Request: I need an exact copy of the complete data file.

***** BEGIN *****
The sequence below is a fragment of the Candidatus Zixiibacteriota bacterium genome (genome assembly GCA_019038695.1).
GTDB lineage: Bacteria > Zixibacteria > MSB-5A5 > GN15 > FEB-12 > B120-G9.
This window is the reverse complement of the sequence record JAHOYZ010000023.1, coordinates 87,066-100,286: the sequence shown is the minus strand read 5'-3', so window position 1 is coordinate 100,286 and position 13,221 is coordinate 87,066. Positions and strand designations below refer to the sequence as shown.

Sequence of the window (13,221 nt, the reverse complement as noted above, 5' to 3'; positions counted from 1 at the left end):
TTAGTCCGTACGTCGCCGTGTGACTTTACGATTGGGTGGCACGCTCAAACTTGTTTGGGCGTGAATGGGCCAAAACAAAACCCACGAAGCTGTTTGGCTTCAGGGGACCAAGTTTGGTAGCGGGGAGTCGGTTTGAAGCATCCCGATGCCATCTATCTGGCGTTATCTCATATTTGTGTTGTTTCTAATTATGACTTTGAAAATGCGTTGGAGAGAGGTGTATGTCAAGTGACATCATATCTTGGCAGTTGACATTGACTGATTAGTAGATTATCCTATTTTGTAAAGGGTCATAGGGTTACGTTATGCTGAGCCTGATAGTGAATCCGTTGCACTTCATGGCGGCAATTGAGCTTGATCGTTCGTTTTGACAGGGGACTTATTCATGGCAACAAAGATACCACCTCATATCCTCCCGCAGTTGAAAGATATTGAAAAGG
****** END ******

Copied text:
The sequence below is a fragment of the Candidatus Zixiibacteriota bacterium genome (genome assembly GCA_019038695.1).
GTDB lineage: Bacteria > Zixibacteria > MSB-5A5 > GN15 > FEB-12 > B120-G9.
This window is the reverse complement of the sequence record JAHOYZ010000023.1, coordinates 87,066-100,286: the sequence shown is the minus strand read 5'-3', so window position 1 is coordinate 100,286 and position 13,221 is coordinate 87,066. Positions and strand designations below refer to the sequence as shown.

Sequence of the window (13,221 nt, the reverse complement as noted above, 5' to 3'; positions counted from 1 at the left end):
TTAGTCCGTACGTCGCCGTGTGACTTTACGATTGGGTGGCACGCTCAAACTTGTTTGGGCGTGAATGGGCCAAAACAAAACCCACGAAGCTGTTTGGCTTCAGGGGACCAAGTTTGGTAGCGGGGAGTCGGTTTGAAGCATCCCGATGCCATCTATCTGGCGTTATCTCATATTTGTGTTGTTTCTAATTATGACTTTGAAAATGCGTTGGAGAGAGGTGTATGTCAAGTGACATCATATCTTGGCAGTTGACATTGACTGATTAGTAGATTATCCTATTTTGTAAAGGGTCATAGGGTTACGTTATGCTGAGCCTGATAGTGAATCCGTTGCACTTCATGGCGGCAATTGAGCTTGATCGTTCGTTTTGACAGGGGACTTATTCATGGCAACAAAGATACCACCTCATATCCTCCCGCAGTTGAAAGATATTGAAAAGG